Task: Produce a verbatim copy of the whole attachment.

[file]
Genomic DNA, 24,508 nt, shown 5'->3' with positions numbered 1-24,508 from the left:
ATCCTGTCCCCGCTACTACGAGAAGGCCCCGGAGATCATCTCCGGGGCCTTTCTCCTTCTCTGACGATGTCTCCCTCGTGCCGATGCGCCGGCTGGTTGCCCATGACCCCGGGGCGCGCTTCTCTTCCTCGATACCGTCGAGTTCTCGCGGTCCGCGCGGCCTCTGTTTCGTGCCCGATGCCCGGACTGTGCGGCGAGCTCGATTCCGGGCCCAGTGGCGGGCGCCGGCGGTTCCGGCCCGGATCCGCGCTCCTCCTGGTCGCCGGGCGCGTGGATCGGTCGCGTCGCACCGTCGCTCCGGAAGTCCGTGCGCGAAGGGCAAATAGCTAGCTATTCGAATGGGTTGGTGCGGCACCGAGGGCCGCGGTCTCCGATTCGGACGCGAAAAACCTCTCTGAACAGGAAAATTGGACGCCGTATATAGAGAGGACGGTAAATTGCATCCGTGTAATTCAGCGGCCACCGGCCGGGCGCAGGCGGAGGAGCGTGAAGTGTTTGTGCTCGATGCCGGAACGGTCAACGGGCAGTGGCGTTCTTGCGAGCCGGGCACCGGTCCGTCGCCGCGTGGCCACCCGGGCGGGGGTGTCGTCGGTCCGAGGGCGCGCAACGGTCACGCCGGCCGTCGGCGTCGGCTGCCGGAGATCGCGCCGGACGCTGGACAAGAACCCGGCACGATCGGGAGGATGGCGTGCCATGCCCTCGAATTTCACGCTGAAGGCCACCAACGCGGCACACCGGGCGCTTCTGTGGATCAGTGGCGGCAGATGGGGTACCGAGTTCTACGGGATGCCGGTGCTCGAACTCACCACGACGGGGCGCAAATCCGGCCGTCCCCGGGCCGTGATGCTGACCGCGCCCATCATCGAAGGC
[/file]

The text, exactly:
Genomic DNA, 24,508 nt, shown 5'->3' with positions numbered 1-24,508 from the left:
ATCCTGTCCCCGCTACTACGAGAAGGCCCCGGAGATCATCTCCGGGGCCTTTCTCCTTCTCTGACGATGTCTCCCTCGTGCCGATGCGCCGGCTGGTTGCCCATGACCCCGGGGCGCGCTTCTCTTCCTCGATACCGTCGAGTTCTCGCGGTCCGCGCGGCCTCTGTTTCGTGCCCGATGCCCGGACTGTGCGGCGAGCTCGATTCCGGGCCCAGTGGCGGGCGCCGGCGGTTCCGGCCCGGATCCGCGCTCCTCCTGGTCGCCGGGCGCGTGGATCGGTCGCGTCGCACCGTCGCTCCGGAAGTCCGTGCGCGAAGGGCAAATAGCTAGCTATTCGAATGGGTTGGTGCGGCACCGAGGGCCGCGGTCTCCGATTCGGACGCGAAAAACCTCTCTGAACAGGAAAATTGGACGCCGTATATAGAGAGGACGGTAAATTGCATCCGTGTAATTCAGCGGCCACCGGCCGGGCGCAGGCGGAGGAGCGTGAAGTGTTTGTGCTCGATGCCGGAACGGTCAACGGGCAGTGGCGTTCTTGCGAGCCGGGCACCGGTCCGTCGCCGCGTGGCCACCCGGGCGGGGGTGTCGTCGGTCCGAGGGCGCGCAACGGTCACGCCGGCCGTCGGCGTCGGCTGCCGGAGATCGCGCCGGACGCTGGACAAGAACCCGGCACGATCGGGAGGATGGCGTGCCATGCCCTCGAATTTCACGCTGAAGGCCACCAACGCGGCACACCGGGCGCTTCTGTGGATCAGTGGCGGCAGATGGGGTACCGAGTTCTACGGGATGCCGGTGCTCGAACTCACCACGACGGGGCGCAAATCCGGCCGTCCCCGGGCCGTGATGCTGACCGCGCCCATCATCGAAGGC